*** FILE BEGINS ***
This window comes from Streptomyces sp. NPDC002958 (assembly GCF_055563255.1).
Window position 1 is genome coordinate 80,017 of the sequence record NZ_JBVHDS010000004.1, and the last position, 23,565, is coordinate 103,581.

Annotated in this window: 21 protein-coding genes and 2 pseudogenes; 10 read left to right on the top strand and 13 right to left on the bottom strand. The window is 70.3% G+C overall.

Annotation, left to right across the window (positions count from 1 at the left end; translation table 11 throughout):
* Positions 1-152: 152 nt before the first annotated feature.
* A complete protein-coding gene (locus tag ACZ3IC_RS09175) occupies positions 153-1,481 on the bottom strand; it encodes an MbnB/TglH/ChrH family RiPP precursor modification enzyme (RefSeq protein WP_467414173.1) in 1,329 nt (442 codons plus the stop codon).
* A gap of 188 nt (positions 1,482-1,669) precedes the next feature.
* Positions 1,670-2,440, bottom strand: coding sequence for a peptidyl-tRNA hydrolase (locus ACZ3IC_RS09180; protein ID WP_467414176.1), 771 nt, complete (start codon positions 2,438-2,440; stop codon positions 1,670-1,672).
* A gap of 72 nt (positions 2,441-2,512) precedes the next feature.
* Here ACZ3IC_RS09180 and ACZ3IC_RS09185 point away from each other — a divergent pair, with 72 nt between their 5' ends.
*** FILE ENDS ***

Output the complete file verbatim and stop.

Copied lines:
This window comes from Streptomyces sp. NPDC002958 (assembly GCF_055563255.1).
Window position 1 is genome coordinate 80,017 of the sequence record NZ_JBVHDS010000004.1, and the last position, 23,565, is coordinate 103,581.

Annotated in this window: 21 protein-coding genes and 2 pseudogenes; 10 read left to right on the top strand and 13 right to left on the bottom strand. The window is 70.3% G+C overall.

Annotation, left to right across the window (positions count from 1 at the left end; translation table 11 throughout):
* Positions 1-152: 152 nt before the first annotated feature.
* A complete protein-coding gene (locus tag ACZ3IC_RS09175) occupies positions 153-1,481 on the bottom strand; it encodes an MbnB/TglH/ChrH family RiPP precursor modification enzyme (RefSeq protein WP_467414173.1) in 1,329 nt (442 codons plus the stop codon).
* A gap of 188 nt (positions 1,482-1,669) precedes the next feature.
* Positions 1,670-2,440, bottom strand: coding sequence for a peptidyl-tRNA hydrolase (locus ACZ3IC_RS09180; protein ID WP_467414176.1), 771 nt, complete (start codon positions 2,438-2,440; stop codon positions 1,670-1,672).
* A gap of 72 nt (positions 2,441-2,512) precedes the next feature.
* Here ACZ3IC_RS09180 and ACZ3IC_RS09185 point away from each other — a divergent pair, with 72 nt between their 5' ends.